Washington MY OLD comrade-in-arms from Nixon speechwriting days (he did "pusillanimous pussyfooters" for Agnew alliteration, while I did "nattering nabobs of negativism") is running for President.
To be more precise, Patrick J. Buchanan is using the Republican primary campaign in 1992 as the springboard for his long-range plan to wrest control of the party from hawkish neoconservatives and pragmatic moderates. Right from the start, he was a Goldwater "true believer," never happy with the necessary compromises of Nixon and Reagan.
Pat will open strong in New Hampshire, a handshakable state gripped by depression, where safely maverick Republicans will gleefully grab the chance to "send Bush a message" before returning to the fold in November.
Playing David against Goliath, unencumbered by competition from David Duke, and with the ardent support of the state's biggest newspaper, Pat might exceed Gene McCarthy's 42 percent against an incumbent president; if he does, the coiner of "instant analysis" will be declared the winner.
That will be his peak, but will earn him coverage all spring and a dramatic prime-time slot at the convention. Recalling the Reagan example against incumbent President Ford in 1976, Pat will not bolt, but will begin his campaign for takeover of the party in 1996 against Kemp, Quayle, Wilson and Gramm.
When that fails, he will transform his computer-connected network of the nativist right and isolationist left into a third party similar to the American Party of the mid-19th century. Do not underestimate a messianic pol who can write his own stuff; Buchanan -- the anti-intellectual intellectual, the most likable hater -- will be a political factor for a long time.
Does he pose a danger to the present rightward, individualist direction of America? Yes.
His elitist immigration policy makes even nutty multiculturalism look good. Looking at the world, he takes a good thing -- political self-determination, nationalist pride -- and carries it to an extreme. If America is to be first, it cannot be the result of selfishness or xenophobia but because we have the will to use our power to lead selective intervention.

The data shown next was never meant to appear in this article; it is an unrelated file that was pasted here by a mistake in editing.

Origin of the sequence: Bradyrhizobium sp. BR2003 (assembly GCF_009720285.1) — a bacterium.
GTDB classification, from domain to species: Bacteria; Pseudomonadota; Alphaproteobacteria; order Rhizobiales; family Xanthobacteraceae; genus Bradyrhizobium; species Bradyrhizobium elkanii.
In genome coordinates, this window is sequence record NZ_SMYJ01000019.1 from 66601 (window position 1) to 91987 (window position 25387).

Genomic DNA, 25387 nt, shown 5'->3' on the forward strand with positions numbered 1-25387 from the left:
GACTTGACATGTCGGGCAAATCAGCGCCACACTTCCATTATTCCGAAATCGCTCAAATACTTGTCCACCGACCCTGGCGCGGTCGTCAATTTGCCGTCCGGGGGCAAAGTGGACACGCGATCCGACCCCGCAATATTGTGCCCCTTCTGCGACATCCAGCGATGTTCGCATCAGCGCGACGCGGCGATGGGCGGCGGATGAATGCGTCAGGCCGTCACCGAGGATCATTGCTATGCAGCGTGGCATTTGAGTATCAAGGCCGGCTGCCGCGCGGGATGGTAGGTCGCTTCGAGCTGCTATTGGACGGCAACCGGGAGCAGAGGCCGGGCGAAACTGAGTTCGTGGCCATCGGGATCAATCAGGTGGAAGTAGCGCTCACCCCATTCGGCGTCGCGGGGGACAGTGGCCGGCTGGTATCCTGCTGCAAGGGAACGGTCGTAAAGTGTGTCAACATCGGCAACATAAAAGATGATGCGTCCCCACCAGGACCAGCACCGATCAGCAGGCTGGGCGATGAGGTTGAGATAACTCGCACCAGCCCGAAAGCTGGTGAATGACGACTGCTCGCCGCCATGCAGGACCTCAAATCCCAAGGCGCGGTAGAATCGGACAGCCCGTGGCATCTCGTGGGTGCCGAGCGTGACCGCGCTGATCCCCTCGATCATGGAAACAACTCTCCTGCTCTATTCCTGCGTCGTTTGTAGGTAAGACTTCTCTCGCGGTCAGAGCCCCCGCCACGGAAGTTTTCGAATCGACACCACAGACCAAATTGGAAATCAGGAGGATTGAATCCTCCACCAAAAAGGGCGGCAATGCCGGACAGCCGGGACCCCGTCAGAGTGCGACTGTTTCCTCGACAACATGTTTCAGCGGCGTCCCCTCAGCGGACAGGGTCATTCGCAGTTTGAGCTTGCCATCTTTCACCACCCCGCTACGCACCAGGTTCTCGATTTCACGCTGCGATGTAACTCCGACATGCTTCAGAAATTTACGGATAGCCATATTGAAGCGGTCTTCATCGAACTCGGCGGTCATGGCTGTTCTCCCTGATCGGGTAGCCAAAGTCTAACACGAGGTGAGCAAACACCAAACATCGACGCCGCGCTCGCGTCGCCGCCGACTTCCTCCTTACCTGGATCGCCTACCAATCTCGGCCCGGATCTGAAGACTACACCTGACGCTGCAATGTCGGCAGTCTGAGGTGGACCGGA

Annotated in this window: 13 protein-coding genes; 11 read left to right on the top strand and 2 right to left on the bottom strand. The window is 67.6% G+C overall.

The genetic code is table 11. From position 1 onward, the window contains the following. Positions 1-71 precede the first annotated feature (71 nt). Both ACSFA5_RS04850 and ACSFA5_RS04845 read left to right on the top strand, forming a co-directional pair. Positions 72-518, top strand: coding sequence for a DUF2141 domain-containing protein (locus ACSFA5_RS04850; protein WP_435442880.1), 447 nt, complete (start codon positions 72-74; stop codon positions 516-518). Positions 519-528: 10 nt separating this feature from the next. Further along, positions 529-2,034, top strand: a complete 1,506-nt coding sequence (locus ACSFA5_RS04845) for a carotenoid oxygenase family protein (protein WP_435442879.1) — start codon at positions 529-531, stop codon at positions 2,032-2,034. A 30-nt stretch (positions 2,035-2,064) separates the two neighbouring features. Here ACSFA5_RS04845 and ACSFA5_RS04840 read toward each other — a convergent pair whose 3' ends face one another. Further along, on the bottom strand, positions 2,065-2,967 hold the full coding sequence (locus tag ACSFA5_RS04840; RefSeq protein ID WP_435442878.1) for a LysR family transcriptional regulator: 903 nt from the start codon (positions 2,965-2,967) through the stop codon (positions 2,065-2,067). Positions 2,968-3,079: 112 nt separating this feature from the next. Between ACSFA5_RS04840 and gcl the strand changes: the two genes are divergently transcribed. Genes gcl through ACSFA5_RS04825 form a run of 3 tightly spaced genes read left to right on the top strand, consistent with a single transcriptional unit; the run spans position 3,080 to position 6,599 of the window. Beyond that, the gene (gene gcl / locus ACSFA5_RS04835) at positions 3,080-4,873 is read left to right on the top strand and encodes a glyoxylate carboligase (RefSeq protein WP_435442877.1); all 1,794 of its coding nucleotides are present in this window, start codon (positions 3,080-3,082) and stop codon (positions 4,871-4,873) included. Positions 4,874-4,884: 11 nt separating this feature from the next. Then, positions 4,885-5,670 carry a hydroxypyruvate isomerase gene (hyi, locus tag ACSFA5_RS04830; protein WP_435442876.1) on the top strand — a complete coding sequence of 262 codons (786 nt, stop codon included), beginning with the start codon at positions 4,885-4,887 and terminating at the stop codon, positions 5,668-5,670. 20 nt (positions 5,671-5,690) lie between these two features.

Had the Buchanan Weltanschauung prevailed, Iraqi President Saddam Hussein -- his conquest of Kuwait setting him bestride the Arab world and in control of vast wealth -- would today be importing Soviet scientists to put the finishing touches on his nuclear-tipped intercontinental missiles. George Bush may not have followed through his victory, but intervention has its uses; at least Manchester, N.H., is not now a madman's easy nuclear target.
Which brings me to a personal point. I was in that band of warhawks at which Pat loosed his cannon this year, labeling us "the amen corner" of the Israeli Defense Ministry -- as if the threat to the U.S. from Saddam was a concoction of world Jewry.
That was a charge of dual loyalty, below the political belt. Pat knew it: Catholic Americans had to endure similar charges of "Romanism" for a century until the election of JFK buried such notions of secret papal domination.
I withheld my reaction in hopes that a columnist with impeccably conservative credentials, and not Jewish, would make the call. William F. Buckley, an early Buchanan hero, has just done so in the National Review, finding the pattern of Pat's past remarks impossible to defend from a charge of anti-Semitism. That's a sound, if pained, judgment.
Another reason I laid low was to be in a position to help a friend back out of what he now must know to be a dead end. Although he misperceives contrition as weakness, he has lately been studding his statements with "Judeo-Christian values"; admitting "insensitivity" and being "a wiseacre" to Jim Lehrer on PBS, explaining that his listing of only non-Jewish names as potential Persian Gulf war casualties was more anti-British than anti-Yiddish.
Pat and I used to prepare the "black book" of anticipated questions and suggested answers to a candidate. Here's a submission for your own black book, Pat: "I can see how some wiseguy cracks of mine in the past can be taken as anti-Semitic. I did not mean to hurt or frighten any group of Americans, and to the extent I did I repudiate it right now. David Duke can have the Nazi vote. I'm here looking for the new nationalists . . ."